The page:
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Premier League clubs vote against keeping rule that benefited Liverpool

The Premier League have confirmed that the five-substitutes rule will not be retained for the 2020/21 season, with it largely benefitting stronger sides like Liverpool.

Upon the league’s resumption in June, temporary changes to Premier League squad sizes were agreed by the 20 clubs, along with an increase in the amount of substitutes permitted in one game.

Squads were expanded from 18 to 20, and five alterations were agreed instead of the usual three, so long as they were made at a maximum of four intervals including the half-time break.

This was widely acknowledged as giving clubs with more depth an advantage, and this was seen in Liverpool’s 2-0 win over Aston Villa after the restart.

Jurgen Klopp rested Jordan Henderson, Gini Wijnaldum and Roberto Firmino at Anfield, but with the scores standing at 0-0 at half-time, the manager sent on all three of his key men in a triple substitution.

It changed the game in the Reds’ favour, and afterwards, Villa manager Dean Smith joked: “I don’t thank him for putting the three subs on, it strengthened them!”

The Premier League were given the option to retain the five-sub rule for next season as the International Football Association Board (IFAB) permitted its use in 2020/21 last month, but the 20 clubs have now voted against it.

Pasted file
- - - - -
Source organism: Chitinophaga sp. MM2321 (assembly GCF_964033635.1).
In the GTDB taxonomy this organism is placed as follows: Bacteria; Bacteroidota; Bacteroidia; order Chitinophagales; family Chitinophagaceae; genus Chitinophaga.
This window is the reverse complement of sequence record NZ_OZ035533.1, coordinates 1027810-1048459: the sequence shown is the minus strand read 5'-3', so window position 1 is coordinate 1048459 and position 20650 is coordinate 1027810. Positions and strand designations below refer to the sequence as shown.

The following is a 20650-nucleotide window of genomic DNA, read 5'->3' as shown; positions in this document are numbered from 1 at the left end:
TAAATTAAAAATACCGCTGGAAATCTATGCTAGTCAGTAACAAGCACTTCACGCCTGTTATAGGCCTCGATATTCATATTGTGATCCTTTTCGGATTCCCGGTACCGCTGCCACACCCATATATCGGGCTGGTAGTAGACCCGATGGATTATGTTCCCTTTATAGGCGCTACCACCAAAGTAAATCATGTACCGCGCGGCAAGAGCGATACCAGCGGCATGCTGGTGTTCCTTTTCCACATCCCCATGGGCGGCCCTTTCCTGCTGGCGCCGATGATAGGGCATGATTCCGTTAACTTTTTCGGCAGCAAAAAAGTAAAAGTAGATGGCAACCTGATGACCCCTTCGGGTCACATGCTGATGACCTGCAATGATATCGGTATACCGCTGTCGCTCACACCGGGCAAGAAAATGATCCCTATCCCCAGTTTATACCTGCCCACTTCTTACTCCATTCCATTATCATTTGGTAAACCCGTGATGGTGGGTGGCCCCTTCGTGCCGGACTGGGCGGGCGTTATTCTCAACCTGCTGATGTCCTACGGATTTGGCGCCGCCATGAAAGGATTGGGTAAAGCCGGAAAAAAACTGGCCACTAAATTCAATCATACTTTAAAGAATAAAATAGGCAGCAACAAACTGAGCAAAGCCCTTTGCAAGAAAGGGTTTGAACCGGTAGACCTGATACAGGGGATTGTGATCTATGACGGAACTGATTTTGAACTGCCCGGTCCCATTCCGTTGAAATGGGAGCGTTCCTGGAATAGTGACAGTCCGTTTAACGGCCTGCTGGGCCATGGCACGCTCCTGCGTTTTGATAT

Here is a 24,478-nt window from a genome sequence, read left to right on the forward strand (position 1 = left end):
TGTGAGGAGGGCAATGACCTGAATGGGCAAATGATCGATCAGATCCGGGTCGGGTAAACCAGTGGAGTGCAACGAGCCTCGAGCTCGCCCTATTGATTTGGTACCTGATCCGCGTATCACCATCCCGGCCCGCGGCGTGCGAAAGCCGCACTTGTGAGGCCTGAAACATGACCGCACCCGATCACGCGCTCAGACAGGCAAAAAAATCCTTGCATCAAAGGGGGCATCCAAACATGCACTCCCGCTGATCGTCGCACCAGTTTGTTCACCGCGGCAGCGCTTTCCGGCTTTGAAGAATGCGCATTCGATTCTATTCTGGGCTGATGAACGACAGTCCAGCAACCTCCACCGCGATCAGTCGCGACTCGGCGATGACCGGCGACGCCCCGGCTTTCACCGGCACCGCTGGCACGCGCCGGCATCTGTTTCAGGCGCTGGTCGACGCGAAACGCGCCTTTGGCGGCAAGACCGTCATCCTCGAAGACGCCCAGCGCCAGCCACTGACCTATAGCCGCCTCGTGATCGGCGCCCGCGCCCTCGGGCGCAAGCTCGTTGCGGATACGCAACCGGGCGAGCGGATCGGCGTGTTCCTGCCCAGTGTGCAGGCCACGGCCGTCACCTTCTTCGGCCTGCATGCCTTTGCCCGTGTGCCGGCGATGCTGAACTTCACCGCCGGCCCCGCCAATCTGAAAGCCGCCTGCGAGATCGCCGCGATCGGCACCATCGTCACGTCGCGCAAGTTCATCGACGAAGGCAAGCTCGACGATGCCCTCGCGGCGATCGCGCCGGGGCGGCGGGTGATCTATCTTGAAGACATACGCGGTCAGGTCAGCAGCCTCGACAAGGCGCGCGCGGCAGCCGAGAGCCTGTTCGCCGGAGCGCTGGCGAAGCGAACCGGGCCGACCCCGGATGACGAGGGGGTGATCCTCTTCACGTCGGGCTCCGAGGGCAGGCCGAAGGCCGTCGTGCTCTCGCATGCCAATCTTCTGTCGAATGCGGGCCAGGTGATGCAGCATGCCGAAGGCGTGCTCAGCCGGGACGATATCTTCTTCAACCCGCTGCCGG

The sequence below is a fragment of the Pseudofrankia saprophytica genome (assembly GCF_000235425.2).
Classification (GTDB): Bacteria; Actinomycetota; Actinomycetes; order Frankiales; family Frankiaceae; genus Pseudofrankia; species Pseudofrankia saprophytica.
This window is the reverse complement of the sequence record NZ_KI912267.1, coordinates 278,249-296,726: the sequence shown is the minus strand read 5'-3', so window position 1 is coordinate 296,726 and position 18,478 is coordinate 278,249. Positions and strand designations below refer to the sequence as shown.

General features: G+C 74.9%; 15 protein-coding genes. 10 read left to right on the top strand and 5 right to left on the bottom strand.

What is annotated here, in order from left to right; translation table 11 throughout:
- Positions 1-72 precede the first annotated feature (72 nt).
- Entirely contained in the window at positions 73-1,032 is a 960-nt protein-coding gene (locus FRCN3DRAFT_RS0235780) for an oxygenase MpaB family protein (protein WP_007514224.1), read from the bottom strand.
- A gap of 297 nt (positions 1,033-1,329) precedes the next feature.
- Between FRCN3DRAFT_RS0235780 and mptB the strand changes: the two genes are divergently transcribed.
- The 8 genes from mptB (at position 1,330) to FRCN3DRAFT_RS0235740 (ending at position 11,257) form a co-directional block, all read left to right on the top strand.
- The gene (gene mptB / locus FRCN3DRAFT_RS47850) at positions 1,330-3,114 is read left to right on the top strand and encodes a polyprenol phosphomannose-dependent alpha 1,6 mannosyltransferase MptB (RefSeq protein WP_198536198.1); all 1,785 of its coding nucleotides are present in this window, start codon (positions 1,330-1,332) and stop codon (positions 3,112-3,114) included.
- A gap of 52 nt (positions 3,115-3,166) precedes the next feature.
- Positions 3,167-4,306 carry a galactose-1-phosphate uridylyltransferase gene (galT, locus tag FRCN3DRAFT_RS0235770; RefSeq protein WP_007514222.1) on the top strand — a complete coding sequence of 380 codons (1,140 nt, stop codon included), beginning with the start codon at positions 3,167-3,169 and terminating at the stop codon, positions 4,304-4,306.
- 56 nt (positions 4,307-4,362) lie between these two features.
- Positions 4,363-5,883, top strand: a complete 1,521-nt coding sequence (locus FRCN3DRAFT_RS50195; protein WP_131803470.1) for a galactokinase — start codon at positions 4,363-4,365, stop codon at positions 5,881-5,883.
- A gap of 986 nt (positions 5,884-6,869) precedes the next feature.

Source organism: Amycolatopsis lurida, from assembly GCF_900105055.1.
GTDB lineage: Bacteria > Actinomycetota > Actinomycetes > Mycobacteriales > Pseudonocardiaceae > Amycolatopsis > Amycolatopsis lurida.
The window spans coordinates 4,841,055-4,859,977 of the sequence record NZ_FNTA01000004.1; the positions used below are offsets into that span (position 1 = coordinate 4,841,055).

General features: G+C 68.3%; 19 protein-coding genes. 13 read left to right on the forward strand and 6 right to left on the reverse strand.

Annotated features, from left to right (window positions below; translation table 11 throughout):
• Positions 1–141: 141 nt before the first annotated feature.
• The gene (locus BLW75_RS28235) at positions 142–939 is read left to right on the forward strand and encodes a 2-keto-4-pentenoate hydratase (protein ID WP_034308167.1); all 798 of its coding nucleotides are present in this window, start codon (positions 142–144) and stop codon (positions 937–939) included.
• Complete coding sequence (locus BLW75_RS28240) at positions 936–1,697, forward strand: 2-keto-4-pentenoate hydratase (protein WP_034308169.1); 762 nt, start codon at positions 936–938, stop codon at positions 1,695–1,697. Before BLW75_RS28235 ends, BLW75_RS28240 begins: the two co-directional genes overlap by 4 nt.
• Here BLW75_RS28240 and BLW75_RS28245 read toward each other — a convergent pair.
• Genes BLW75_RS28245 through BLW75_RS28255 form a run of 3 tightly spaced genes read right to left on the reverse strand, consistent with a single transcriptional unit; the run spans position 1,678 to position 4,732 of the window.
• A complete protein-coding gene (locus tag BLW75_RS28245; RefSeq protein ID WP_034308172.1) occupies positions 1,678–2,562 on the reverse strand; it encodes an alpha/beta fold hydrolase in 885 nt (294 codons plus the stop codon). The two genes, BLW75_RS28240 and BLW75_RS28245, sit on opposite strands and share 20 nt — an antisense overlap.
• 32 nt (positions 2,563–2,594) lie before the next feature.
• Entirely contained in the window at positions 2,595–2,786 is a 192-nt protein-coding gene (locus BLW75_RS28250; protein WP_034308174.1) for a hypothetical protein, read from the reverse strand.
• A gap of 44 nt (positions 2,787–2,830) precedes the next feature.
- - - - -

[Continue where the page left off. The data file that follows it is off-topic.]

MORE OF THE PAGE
A statement from the English top flight confirmed this on Thursday afternoon.

LIVERPOOL, ENGLAND - Sunday, July 5, 2020: Liverpool’s Andy Robertson is replaced by substitute Neco Williams during the FA Premier League match between Liverpool FC and Aston Villa FC at Anfield. The game was played behind closed doors due to the UK government’s social distancing laws during the Coronavirus COVID-19 Pandemic. (Pic by David Rawcliffe/Propaganda)

Interestingly, the Telegraph report that a majority of just 11 were in favour of returning to three substitutes from the new campaign.

This shows the disparity between the top and bottom halves of the Premier League, with the traditional ‘big six’ likely joined by their challengers in the likes of Leicester and Wolves.

Newly promoted clubs Leeds, West Brom and Fulham were all said to have voted in favour of three subs and a squad of 18.

While the rule would have benefited those with bigger, stronger squads, it would also arguably have aided the development of young players.

Klopp called upon Neco Williams, Curtis Jones and Harvey Elliott more regularly after the restart, with the option of five changes allowing him to give the teenagers vital experience.

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